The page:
Simon’s Hook: A Great Resource for Arming Your Kids with Tools They Need to Disarm Bullies
Last week, I gave examples of how parents can teach their kids to resolve conflict peacefully AT HOME.
Unfortunately, at school, it can sometimes be hard to use those skills both because the kids they are using them with don’t know how to respond constructively and because fully resolving conflict peacefully takes time—something in short commodity in most school situations.
For conflicts at school, I find using children’s picture books a great place for ideas. One of my favorites is Simon's Hook; A Story About Teases and Put-downs by Karen Gedig Burnett, illustrated by Laurie Barrows. In Simon’s Hook, Simon’s grandmother tells him a tale about a bunch of fish who learn to “Swim Free” rather than “taking the bait,” ie the insults, being thrown at them. Armed with his new skills, Simon is able to rejoin the kids at the playground who have been making fun of his bad haircut.
Simon learns five “Rules for Being a FREE Fish” from his grandmother’s story.
Rule 1: DO little or nothing! Don’t react!
Interestingly, when I have taught these rules in class, this is the one the kids choose the most. We practice having kids give a blank stare back. Practice this one with your kids over and over. Start by having them insult you and you showing them no reaction. With little kids, you are likely to hear something like, “You’re a poopy face!” Don’t laugh at them. Just look at them as if you didn’t even hear them. Then ask permission to tease them. Ask them for examples of what kinds of hurtful things they have heard and then repeat those things in an exaggeratedly bratty voice, coaching them to do little or nothing. Praise them for how neutral they can keep their face. Have them practice in front of the mirror. You pretend to insult them; they practice staring right through you.
Rule 2: Agree with the hook!
What? Agree with what a bully says? Yes! This one actually works surprisingly well as it completely disarms the kid who is being mean or insensitive. Let’s look at some examples:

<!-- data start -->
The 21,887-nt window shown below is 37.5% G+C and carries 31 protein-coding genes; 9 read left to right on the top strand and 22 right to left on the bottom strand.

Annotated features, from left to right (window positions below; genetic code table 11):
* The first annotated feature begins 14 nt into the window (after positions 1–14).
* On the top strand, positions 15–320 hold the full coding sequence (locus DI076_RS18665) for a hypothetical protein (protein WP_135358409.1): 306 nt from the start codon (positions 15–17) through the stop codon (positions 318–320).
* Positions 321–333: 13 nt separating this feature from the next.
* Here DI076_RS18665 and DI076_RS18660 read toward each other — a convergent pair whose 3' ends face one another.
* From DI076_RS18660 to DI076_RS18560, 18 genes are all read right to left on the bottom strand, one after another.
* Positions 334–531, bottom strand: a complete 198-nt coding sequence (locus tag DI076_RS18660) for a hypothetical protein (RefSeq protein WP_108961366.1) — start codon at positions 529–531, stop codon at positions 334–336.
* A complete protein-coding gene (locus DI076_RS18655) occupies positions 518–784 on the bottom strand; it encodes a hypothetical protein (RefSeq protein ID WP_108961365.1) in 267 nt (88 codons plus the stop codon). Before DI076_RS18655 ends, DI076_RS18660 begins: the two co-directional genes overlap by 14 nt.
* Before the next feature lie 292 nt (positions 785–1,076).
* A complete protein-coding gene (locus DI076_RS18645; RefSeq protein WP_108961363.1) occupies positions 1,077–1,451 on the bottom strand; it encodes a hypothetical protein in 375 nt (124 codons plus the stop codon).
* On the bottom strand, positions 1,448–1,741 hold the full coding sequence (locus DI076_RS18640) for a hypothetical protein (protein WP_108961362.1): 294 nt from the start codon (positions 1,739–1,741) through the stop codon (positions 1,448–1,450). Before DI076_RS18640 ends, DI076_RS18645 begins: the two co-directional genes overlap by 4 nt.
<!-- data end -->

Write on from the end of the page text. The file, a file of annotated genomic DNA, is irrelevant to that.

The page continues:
Juan: You can’t be my friend!
Rogelio: Okay! I’ll go play with someone else then.
Do you see how Juan was gearing up for a fight and Rogelio just took the wind right out of his sails? If Rogelio really does want to be friends with Juan, he might add, “Maybe we can be friends tomorrow.” Often—even though they don’t say it out loud—younger kids don’t mean, “You can’t be my friend EVER.” They just don’t know how to say that they are mad or that they want to play with someone else that day. Help your kids understand that sometimes other kids don’t mean to be hurtful. They just don’t know how to express their emotions and their needs.
Here’s another example of agreeing with the hook:
Britta: You’re shoes are ugly!
Michelle: I know! I told my mom they are so ugly they should win an ugly prize.
How can you argue with someone who is cheerfully agreeing with you? Note how reference to a disagreement with Mom subtly puts Britta and Michelle on the same team of Kids Whose Moms Just Don’t Get It. Very disarming indeed! Invite your kids to use you as an excuse.
Rule 3: Distract or Change the Subject.
What’s funny about this technique is that it is often kids who might otherwise be socially challenged who are the best at it. Distraction works by just pointing out something that is going on in the environment like, “Hey, wasn’t that the bell?” or “Isn’t that Mr. Jones in the Giant’s hat over there? I wonder if the Giants won their game last night.”
Changing the subject works like this:
Rakesh: Your writing is terrible!
Hiren: Did you know that the heaviest dinosaur was the Brachiosaurus? It weighted around 80 tons. That’s like 17 Elephants. And it was as tall as an 8-story building! That’s way higher than my apartment. My building is only five floors high. I live on the third floor, though. Did you know that…
You can see how by the time Hiren runs out of steam, Rakesh is going to wish he had never said anything!
Kids like the idea of this technique but I have found they actually need to brainstorm a list of possible topics for what to talk about. Here are some ideas a recent class came up with. Help your own kids add to this list:
•what happened on a favorite t.v. show this week
•a book they have read recently
•anything that involves a list (kinds of cars, kinds of cereal, what they ate for breakfast this morning, the state capitals, etc.)
•a question (Do you think Mr. Jones is going to give us a pop quiz today?)
•what they did over break or on their last vacation